Her voice was known to millions even when her name was not. She sang on number one hits and backed up artists like Elvis Presley, Marvin Gaye, and Dionne Warwick. It took several decades for her to finally take center stage, but once she did she never looked back. And last year, she released Introducing Darlene Love — her long-awaited record of new material. Produced by Stevie Van Zandt, it’s not only a great record… it’s one of the best Asbury Sounding records in decades. She may be from California, but she’s got deep Jersey roots and it shows.
Darlene Love was heard on some of the biggest songs of the 1960s, including the classic “He’s a Rebel,” but she remained far from a household name for the average music fan. She did, however, have the support of two very important fans from the Garden State — Bruce Springsteen and Stevie Van Zandt. The two met her for the first time in the early eighties while she was living and performing in Los Angeles.
“I did a show at a club and Stevie and Bruce came to see me,” she recalled. “After that show was over, I was introduced to Stevie by Lou Adler, a record producer that was a very good friend of mine. Stevie told me, ‘You need to move to New York. I need to record you.’ I said, ‘Are you sure?’ and he said, ’Yeah, let’s just make a deal, one day I will record you.’ We just didn’t know it was going to take 30 years!”
According to Love, both life and scheduling got in the way. She moved to New York and began acting in the Lethal Weapon series where she played Danny Glover’s wife Trish Murtaugh. She also starred on Broadway in Hairspray, Grease, and, in the Tony Award-nominated, Leader of the Pack where she portrayed herself. In the mid-80s, she began her annual tradition of singing “(Christmas) Baby Please Come Home” on David Letterman’s show — something she would do for nearly 30 years. Moving to New York had definitely turned out to be a good idea, but for more reasons than she or Van Zandt ever imagined.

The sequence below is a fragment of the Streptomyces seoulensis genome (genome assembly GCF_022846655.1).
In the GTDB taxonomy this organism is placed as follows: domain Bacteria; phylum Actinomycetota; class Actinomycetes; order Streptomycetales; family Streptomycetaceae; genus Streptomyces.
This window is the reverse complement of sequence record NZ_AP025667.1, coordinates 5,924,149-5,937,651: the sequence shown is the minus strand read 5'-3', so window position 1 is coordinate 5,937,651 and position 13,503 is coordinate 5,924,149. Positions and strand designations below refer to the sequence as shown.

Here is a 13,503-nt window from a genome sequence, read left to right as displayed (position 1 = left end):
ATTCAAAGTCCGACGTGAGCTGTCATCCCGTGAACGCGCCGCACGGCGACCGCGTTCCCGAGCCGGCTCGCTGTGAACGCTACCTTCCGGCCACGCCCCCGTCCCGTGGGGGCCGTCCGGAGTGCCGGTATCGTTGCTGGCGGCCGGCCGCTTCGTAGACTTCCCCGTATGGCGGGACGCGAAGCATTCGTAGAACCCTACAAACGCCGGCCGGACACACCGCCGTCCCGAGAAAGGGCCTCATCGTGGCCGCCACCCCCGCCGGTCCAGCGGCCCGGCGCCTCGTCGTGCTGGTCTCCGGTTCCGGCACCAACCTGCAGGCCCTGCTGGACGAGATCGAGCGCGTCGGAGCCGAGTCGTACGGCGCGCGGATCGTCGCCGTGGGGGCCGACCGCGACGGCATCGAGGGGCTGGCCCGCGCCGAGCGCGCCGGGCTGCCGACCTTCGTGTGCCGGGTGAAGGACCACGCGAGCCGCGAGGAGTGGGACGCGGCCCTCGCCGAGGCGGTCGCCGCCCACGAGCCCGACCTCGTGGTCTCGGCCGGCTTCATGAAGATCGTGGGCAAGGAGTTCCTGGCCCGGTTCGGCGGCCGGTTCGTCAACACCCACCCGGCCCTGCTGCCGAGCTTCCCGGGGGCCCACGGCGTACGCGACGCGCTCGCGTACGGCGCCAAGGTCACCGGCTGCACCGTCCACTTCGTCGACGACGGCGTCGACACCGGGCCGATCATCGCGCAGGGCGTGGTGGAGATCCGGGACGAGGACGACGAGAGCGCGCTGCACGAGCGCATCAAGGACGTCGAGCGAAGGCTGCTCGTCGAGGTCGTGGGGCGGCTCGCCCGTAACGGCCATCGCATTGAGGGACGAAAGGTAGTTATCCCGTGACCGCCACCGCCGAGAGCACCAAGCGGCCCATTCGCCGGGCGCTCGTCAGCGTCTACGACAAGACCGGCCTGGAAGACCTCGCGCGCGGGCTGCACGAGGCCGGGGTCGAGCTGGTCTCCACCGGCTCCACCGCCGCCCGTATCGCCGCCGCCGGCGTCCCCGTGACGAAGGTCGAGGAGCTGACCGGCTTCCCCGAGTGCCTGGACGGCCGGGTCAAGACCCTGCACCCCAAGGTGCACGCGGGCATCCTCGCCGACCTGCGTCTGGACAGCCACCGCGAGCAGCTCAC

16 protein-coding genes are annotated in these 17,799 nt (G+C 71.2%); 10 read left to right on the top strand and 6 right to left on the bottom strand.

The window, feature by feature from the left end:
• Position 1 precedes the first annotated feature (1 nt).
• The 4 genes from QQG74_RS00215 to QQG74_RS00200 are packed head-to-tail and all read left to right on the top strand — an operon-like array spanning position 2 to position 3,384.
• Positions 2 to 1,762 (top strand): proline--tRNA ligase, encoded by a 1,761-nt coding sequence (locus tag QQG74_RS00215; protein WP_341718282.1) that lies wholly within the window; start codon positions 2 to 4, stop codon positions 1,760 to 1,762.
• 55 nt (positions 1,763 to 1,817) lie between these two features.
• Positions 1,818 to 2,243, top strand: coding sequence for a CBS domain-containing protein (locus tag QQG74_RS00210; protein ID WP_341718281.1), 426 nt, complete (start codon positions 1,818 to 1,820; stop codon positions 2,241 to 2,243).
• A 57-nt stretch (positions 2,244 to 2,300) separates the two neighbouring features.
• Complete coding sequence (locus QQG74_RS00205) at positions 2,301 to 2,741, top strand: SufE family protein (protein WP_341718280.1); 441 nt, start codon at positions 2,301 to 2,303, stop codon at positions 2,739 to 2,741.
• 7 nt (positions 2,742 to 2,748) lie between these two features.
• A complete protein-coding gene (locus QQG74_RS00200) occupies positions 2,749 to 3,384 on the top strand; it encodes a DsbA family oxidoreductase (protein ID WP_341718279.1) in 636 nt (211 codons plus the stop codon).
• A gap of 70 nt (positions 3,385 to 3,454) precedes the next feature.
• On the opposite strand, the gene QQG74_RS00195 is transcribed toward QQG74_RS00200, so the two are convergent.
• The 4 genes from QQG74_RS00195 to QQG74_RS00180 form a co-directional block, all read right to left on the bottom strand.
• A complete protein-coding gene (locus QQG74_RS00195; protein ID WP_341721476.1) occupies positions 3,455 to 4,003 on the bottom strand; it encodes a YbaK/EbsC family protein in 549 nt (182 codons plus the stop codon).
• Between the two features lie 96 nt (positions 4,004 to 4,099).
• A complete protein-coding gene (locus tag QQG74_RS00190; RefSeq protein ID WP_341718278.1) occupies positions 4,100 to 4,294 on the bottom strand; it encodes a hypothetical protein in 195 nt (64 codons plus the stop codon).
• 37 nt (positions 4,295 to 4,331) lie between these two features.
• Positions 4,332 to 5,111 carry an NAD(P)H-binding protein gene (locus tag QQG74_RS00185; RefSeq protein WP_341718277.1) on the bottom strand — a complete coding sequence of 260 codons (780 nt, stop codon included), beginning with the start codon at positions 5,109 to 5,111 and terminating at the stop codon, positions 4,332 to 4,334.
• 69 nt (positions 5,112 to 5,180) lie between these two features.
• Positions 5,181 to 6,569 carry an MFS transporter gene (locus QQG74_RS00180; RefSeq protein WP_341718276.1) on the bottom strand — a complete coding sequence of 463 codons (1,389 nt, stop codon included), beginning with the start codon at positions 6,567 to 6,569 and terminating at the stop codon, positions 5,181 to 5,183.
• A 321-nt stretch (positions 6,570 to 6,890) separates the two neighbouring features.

“I’d been to New York all my career, but never thought of living here,” she explained. “I didn’t know if I could live in New York with the fast pace and the winters because living in California you don’t have a winter; you have spring and summer all year long. So, it was a bit of a shock. There were many days you say to yourself, ‘did I make the right decision? Should I move back to California?’ But the decision was made to move here and once I make a decision to do something I’m going to follow it through. And thank God I did because a lot of wonderful things happened to me after I moved to New York that would never have happened to me if I lived in California.”
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Meanwhile, Van Zandt was busy releasing his own albums, acting with a regular role on The Sopranos, and would go on to create a new identity for himself as a DJ with “Little Steven’s Underground Garage” on radio stations across the country. And, of course, there was plenty of work with Bruce Springsteen.
“It’s funny, everybody should have a thing they can stay out of for a couple of years and then do for a couple of weeks, which becomes a couple of years,” said Love. “That’s what happens with Bruce Springsteen.”
It may have seemed like forever, but Van Zandt never forgot about their deal. He caught up with Love one night when she was performing at B.B. King Blues Club & Grill in New York City. He asked her what she was doing the next day. The band was scheduled to have a day off, but Van Zandt had other plans.
“He said, ‘We’re going into the studio because if we never go in and start, we’re never going to get this done,’” she recalled. “And that was so true because once we started doing it, time became available. I wasn’t doing anything, he wasn’t doing anything, and the band wasn’t doing anything. So, it took a couple of months and then when we looked up it was a whole year later and we were still trying to fix this album, but it came out great.”
The record includes new songs by songwriters like Elvis Costello, Jimmy Webb, Desmond Child, Joan Jett, Barry Mann, and Linda Perry. It also features a pair of songs by Bruce Springsteen and three by Van Zandt himself. Between the five tracks, the horns used throughout, and Van Zandt’s signature sound, the record has a distinctive Asbury Sound to it.